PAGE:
by Milo Hsieh

Photo Credit: 柯粉俱樂部/Facebook

“Those who say they love Taiwan…The children and grandchildren of these Taiwanese independence activists… They’re all hiding in the United States and New Zealand. They’re all liars.” [Laughs in contempt]

    —Mayor Ko Wen-Je on November 20

FOR A SECOND, I thought I was listening to a Chinese Ministry of Foreign Affairs spokesperson buzzing on propaganda again. I guess I was not surprised when I realized that it was Taipei Mayor Ko Wen-je who just made that jab at the Taiwanese American community…and all of their family members.

Mayor Ko’s comments and broad generalizations regarding the Taiwanese American community come off as both insulting and ignorant. Mayor Ko does not seem to have any respect for the “independence activists” and “Taiwan lovers” who are currently residing abroad after being forced to flee authoritarian Taiwan.

Photo credit: 柯粉俱樂部/Facebook

Mayor Ko should be aware that many of these people he is calling “liars” did not have a choice when they migrated abroad and later did not return to Taiwan after being put on a political blacklist. He seems to either care little or have forgotten that there was once a time when believing that the Taiwanese people deserve their own Taiwanese state could warrant imprisonment, torture, or even death.

Martial law was lifted in Taiwan 32 years ago in 1987. Mayor Ko, then 27 years old, should remember better than those of us living in the United States what life was like under an authoritarian state.

But even though he keeps talking about democracy and the participation of citizens in politics, I don’t remember ever seeing him personally stand up for these values.

I instead hear stories about activists like Fan Yun and how she fought for social justice from the Wild Lily Movement student occupation in 1990 onward, refusing to join even the DPP for years. I instead watched documentaries how about Lin Fei-fan and Chen Wei-ting led students to storm the Legislative Yuan against an undemocratically negotiated trade bill in 2014.

I read about stories of leaders like Chen Chu, who was once sentenced to death for acting on what she believed in. Though Mayor Ko has never risked his life standing up for democracy, he certainly feels qualified to toss misogynistic insults at those who had.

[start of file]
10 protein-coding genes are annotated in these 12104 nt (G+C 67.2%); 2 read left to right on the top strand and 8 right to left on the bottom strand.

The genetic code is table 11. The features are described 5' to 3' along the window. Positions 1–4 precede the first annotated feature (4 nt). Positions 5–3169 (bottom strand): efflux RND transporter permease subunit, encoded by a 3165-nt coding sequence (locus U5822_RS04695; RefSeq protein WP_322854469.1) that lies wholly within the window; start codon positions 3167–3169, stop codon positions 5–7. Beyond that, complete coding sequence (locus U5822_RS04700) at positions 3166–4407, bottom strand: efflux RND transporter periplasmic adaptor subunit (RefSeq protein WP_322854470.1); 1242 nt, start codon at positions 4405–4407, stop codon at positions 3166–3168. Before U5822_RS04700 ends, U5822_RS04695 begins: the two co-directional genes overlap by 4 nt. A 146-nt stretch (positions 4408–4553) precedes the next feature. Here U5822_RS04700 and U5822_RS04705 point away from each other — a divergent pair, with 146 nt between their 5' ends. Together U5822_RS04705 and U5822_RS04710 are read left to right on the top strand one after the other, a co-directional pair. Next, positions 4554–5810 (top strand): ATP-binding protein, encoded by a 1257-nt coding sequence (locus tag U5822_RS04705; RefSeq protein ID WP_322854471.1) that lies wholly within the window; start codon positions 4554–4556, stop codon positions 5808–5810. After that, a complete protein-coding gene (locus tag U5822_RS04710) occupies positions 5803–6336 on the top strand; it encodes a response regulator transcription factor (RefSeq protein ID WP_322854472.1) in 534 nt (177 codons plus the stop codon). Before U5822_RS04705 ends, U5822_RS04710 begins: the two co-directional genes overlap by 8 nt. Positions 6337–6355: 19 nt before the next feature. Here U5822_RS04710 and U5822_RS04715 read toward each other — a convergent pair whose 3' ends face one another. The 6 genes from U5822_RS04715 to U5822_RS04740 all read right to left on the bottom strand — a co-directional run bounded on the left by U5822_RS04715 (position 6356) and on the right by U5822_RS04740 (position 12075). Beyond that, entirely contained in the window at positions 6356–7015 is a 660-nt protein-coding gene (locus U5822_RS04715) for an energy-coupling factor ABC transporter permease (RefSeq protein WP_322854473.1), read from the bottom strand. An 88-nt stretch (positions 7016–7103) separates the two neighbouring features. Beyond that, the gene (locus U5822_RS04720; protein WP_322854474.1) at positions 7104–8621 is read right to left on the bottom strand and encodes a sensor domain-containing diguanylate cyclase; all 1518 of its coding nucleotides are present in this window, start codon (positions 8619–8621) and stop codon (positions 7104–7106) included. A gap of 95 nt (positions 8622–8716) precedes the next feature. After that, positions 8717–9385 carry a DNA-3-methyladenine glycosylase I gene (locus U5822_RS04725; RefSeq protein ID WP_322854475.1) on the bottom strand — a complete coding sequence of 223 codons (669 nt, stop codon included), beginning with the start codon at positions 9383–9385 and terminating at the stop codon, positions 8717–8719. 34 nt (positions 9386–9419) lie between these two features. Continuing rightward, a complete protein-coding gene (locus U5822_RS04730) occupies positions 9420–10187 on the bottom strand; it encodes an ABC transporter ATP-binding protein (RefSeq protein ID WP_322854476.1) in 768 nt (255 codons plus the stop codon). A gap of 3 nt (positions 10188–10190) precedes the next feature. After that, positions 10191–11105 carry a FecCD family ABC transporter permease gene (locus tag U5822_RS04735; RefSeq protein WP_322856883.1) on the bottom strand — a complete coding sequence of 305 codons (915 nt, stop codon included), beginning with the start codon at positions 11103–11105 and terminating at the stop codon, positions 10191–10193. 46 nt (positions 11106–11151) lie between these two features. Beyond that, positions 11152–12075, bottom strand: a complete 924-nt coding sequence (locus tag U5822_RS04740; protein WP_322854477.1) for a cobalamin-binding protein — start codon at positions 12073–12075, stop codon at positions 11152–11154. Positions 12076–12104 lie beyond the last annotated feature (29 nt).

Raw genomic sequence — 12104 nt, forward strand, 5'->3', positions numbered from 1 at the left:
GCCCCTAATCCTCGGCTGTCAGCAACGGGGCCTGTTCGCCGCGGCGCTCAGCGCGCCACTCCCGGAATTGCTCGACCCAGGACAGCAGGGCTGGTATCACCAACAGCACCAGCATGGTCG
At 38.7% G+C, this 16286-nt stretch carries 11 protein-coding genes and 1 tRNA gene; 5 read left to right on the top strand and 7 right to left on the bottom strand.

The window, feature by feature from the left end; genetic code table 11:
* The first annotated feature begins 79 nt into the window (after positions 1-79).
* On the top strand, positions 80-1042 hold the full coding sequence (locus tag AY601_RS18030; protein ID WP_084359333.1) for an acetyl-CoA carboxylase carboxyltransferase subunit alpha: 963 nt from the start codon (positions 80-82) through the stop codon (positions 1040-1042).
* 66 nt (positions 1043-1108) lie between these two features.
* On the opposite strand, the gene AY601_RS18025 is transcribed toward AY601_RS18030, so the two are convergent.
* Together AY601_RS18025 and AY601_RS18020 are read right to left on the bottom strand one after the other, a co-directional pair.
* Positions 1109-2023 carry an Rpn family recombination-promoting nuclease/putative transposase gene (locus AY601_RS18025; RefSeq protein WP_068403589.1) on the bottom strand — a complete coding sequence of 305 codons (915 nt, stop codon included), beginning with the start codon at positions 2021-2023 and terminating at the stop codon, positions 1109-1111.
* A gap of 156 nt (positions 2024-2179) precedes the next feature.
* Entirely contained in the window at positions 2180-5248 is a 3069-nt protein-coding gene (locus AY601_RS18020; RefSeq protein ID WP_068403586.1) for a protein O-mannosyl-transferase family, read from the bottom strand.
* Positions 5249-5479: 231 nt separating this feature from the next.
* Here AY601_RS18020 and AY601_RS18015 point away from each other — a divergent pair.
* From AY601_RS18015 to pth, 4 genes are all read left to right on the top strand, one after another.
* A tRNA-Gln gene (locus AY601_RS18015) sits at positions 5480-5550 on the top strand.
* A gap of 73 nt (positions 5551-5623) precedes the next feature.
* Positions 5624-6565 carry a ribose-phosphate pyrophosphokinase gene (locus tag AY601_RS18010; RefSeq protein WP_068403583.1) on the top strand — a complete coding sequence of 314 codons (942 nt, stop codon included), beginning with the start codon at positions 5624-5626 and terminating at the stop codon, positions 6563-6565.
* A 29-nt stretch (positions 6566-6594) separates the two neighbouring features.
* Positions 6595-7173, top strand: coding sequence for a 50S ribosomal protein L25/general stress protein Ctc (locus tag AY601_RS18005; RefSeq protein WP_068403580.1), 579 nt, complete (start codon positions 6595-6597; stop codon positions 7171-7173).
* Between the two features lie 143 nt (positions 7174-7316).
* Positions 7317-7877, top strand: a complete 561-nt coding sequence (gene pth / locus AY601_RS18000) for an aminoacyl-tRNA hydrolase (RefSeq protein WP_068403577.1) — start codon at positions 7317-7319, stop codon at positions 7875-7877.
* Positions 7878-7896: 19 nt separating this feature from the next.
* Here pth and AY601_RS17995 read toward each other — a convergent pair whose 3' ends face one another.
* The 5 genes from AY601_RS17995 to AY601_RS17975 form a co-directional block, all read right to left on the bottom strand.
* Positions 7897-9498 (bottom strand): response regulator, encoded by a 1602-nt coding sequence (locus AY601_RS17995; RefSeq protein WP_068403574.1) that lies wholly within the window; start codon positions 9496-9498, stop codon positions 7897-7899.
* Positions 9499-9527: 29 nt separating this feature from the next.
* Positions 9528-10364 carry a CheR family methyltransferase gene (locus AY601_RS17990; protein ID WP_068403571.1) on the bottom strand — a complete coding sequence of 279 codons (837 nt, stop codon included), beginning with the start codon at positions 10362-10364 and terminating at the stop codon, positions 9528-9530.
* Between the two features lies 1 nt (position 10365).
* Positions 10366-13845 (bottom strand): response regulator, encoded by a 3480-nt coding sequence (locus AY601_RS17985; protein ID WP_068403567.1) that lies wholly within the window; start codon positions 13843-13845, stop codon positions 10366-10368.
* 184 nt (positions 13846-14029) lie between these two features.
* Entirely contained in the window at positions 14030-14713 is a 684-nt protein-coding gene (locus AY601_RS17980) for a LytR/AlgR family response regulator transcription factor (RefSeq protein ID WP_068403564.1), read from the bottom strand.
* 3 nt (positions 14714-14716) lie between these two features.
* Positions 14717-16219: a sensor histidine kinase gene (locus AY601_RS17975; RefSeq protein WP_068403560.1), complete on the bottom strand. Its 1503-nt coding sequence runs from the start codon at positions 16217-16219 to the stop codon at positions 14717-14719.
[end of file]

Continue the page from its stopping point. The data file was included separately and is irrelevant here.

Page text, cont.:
It’s ironic that Mayor Ko is now calling Taiwanese Americans liars today. Last I remember, he was still trying to gain their support when he visited Washington D.C. in March.

Unfortunately, or maybe ignorantly, he started off on the wrong foot when he forgot what “off the record” means, publicizing a closed-door talk with the Taiwanese American organization Formosan Association for Public Affairs (FAPA) despite agreeing to be discreet.

Later, when he presented at the Heritage Foundation, one of DC’s premier conservative think tanks, it didn’t seem like he made any preparation to appear in front of a crowd at all.

One of Mayor Ko’s March 20 Presentation Slide, apparently referencing the rap song he made in October. Photo credit Milo Hsieh.

“Do the right thing, do things right.” I was shocked by how little effort Mayor Ko chose to spent when many policy professionals in DC were expecting substantive vision from someone who hinted a presidential run. Juxtaposed with President Tsai’s well prepared video conference presentation at Heritage the following week, Mayor Ko’s presentation gave off an air of insincerity and lack of respect for his audience.

After his visit, it seemed clear that Mayor Ko would no longer be a friend to the Taiwanese Americans. His flip-flopping and drastic shift towards Beijing has made his political opportunism more and more obvious. That he no longer stands for what he once proclaimed as his principles raises questions to whether he had any to begin with.

Mayor Ko should recognize that the Taiwanese Americans did not go into “hiding,” but rather organized themselves across the United States and elsewhere. The very people he accuses of “hiding” later formed overseas organizations that continue to play an important role in Taiwanese politics, even today. At the same time, it is Mayor Ko and the people of Taiwan, not the Taiwanese Americans community, who directly benefits from provisions in the act.

Mayor Ko should see that the Taiwanese American community has been an integral part of Taiwan’s identity, and acknowledge their bravery for having fled authoritarian rule in Taiwan. They were the first people to pressure the authorities in Taiwan for change at a time when it was dangerous to do so.

Instead of attacking these early revolutionaries for political brownie points, Mayor Ko should respect and tolerate their desire to see the establishment of a Taiwanese state. He should take note that Taiwan’s democracy—which enabled his path to power—was only earned after so many “Taiwan lovers” and “independence activists” bled.

Photo credit: 柯粉俱樂部/Facebook

Mayor Ko should find many things in common with the Taiwanese Americans who had to hide themselves from authoritarian violence. Many of them lost relatives during events of the 228 Massacre, just like Mayor Ko. This year, they continue to shed tears at another year’s passing without justice, all while Mayor Ko uses the incident to garner more attention for himself.

For these reasons, Mayor Ko ought to issue an apology to the Taiwanese American community. He should apologize not only for his baseless characterization of the Taiwanese American community but also for his insensitivity towards the unresolved horrors of Taiwan’s history.

Regardless of how Mayor Ko responds, I’m sure many flying back to Taipei to vote in January would take into account of his words.

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